The Cincinnati Enquirer, Nov. 20
… No question, the Paris attacks are an abomination to humanity and blasphemous in any religion. We stand stricken and outraged. Even fearful. We feel Parisians’ vulnerability, the soft underbelly of an open society. We probe our own weaknesses, and ponder our response toward the group that claimed the attacks as its own – the Islamic State, a terrorist entity that pretends to champion Islam…
The call from some of our political leaders to halt the flow of a modest number of Syrian refugees – estimated to be 10,000 – into this country, half of whom are children, is a knee-jerk solution looking for a problem…
The selective nature of the proposed moratorium – targeting refugees from only one country – is also troubling because there’s no confirmed, direct link between Syrian refugees and the Paris attacks. All the suspects identified so far hailed from France or Belgium. The call to block Syrian refugees is being made despite the evidence, not because of it…
Our refugee resettlement program – yes, even for Syrians – represents a core American value, one that reflects and continues our identity as a melting pot. We are a country founded and fueled by immigrants. We are a nation powered by the proposition that we value oppressed people – of all colors and creeds – who seek shelter.
The moratorium call is a troubling overreaction. Yes, we are concerned about national security and our collective safety. In the face of that worry, however, we must remind the world and ourselves that America is greater than its fears.
The (Findlay) Courier, Nov. 21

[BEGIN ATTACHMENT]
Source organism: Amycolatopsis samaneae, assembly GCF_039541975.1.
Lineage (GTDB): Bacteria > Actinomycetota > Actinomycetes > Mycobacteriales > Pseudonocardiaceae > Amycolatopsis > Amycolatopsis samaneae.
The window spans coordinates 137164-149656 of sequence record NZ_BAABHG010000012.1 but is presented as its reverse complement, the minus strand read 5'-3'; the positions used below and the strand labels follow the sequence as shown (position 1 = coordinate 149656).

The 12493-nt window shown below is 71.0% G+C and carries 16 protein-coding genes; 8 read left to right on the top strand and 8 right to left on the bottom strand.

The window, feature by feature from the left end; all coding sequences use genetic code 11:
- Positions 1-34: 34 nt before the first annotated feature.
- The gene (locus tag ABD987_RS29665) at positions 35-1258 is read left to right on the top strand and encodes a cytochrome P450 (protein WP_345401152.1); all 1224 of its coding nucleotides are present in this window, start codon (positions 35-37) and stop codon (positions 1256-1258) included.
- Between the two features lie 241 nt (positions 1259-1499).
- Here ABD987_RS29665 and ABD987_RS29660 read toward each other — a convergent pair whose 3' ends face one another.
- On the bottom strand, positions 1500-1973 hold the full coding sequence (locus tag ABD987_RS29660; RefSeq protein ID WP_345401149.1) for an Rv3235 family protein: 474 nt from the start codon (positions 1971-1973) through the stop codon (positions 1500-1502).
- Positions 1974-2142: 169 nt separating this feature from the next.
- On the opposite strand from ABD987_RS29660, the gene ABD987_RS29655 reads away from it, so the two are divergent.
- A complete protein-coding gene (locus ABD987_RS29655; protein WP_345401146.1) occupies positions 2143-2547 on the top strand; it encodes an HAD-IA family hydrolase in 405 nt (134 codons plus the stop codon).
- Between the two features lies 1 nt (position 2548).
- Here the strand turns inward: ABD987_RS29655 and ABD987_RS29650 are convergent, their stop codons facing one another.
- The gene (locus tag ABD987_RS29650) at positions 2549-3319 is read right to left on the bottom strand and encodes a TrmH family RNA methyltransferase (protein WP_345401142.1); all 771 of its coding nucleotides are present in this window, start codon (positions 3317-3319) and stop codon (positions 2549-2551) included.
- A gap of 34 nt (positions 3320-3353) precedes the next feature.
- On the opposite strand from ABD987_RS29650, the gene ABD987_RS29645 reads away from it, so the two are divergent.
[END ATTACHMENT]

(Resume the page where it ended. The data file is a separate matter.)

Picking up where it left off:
Even with a grain of salt, a recent report from the Center for Public Integrity casts a shadow on Ohio.
The report, issued earlier this month, looked at 13 categories of laws and practices common to each state. It concluded that state governments, as a whole, are “plagued by conflicts of interests and cozy relationships between lawmakers and lobbyists, while open-records and ethics laws are often toothless and laced with exemptions.”
Some states do better than others when it comes to playing by the rules.
Ohio managed to come out near the top, at sixth, but a closer look suggests the state is doing more wrong than right on the integrity scale.
The state received an overall grade of D-plus, and, perhaps most troubling to government watchdogs, got an F for overall access to public information.
That reinforces something that many have known for years, that providing ready access to public records and complying with public meetings laws are low priorities for too many government offices…
Ohioans deserve more than lip service from politicians who talk transparency when they campaign, but do little to improve it once elected. Lawmakers must stop making more public records off limits and creating loopholes that allow officials to conduct public business in the dark…
The Lima News, Nov. 21
If you are old enough to remember when the Republican Party bragged of having a “big tent,” with room for many people with diverse views, you are getting plenty old indeed.
There used to be several brands of conservatism. There were fiscal conservatives and social conservatives and conservatives who focused primarily on national security. Though there still are, at least nominally, many don’t want it to be so.
Imagine someone who is generally conservative in his views who just happens also to support abortion rights. Could he find a home in today’s Republican Party? Good luck…
To listen to much that passes for discourse today, one would believe that what it means to be a conservative can be boiled down to a few simple statements: Cut taxes. Shrink the federal government. Oppose Obama and anything he stands for.
Oh, and never, ever deign to work with the opposition party.
Down that road lies a whole lot of nothing.
When Ronald Reagan was president, he beefed up our nation’s military, boosting troops and weapons and programs and research and development. During his two terms, military spending increased by a stunning 43 percent.
Would today’s so-called conservatives brand him a spendthrift liberal?
A thriving political movement needs to stand for something. It needs a broad vision and leaders who are able to articulate a series of goals and how best to attain them. Simply wanting to cut, to reduce, to oppose, to repeal – that isn’t a governing philosophy. It’s a never-ending fit of pique.